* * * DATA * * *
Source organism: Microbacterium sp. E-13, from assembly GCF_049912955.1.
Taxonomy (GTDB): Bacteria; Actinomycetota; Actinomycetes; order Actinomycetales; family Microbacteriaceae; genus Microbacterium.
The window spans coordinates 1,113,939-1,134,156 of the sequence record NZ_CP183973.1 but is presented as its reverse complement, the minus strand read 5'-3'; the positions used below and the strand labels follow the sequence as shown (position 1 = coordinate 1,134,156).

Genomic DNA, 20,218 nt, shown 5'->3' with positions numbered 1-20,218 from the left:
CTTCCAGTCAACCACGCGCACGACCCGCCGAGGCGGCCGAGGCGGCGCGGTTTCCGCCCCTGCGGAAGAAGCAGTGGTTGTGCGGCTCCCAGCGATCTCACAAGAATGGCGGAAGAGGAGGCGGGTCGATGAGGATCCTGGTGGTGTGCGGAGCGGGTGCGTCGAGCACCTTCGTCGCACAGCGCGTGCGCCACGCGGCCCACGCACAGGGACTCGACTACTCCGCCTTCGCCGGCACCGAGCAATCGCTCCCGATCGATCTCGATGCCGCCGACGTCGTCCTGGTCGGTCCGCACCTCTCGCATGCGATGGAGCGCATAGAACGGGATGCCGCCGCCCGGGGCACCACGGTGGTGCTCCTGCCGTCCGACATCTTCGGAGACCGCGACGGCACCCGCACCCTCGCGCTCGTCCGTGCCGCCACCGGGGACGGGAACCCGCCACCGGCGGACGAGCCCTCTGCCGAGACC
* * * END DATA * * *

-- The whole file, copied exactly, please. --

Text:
Source organism: Microbacterium sp. E-13, from assembly GCF_049912955.1.
Taxonomy (GTDB): Bacteria; Actinomycetota; Actinomycetes; order Actinomycetales; family Microbacteriaceae; genus Microbacterium.
The window spans coordinates 1,113,939-1,134,156 of the sequence record NZ_CP183973.1 but is presented as its reverse complement, the minus strand read 5'-3'; the positions used below and the strand labels follow the sequence as shown (position 1 = coordinate 1,134,156).

Genomic DNA, 20,218 nt, shown 5'->3' with positions numbered 1-20,218 from the left:
CTTCCAGTCAACCACGCGCACGACCCGCCGAGGCGGCCGAGGCGGCGCGGTTTCCGCCCCTGCGGAAGAAGCAGTGGTTGTGCGGCTCCCAGCGATCTCACAAGAATGGCGGAAGAGGAGGCGGGTCGATGAGGATCCTGGTGGTGTGCGGAGCGGGTGCGTCGAGCACCTTCGTCGCACAGCGCGTGCGCCACGCGGCCCACGCACAGGGACTCGACTACTCCGCCTTCGCCGGCACCGAGCAATCGCTCCCGATCGATCTCGATGCCGCCGACGTCGTCCTGGTCGGTCCGCACCTCTCGCATGCGATGGAGCGCATAGAACGGGATGCCGCCGCCCGGGGCACCACGGTGGTGCTCCTGCCGTCCGACATCTTCGGAGACCGCGACGGCACCCGCACCCTCGCGCTCGTCCGTGCCGCCACCGGGGACGGGAACCCGCCACCGGCGGACGAGCCCTCTGCCGAGACC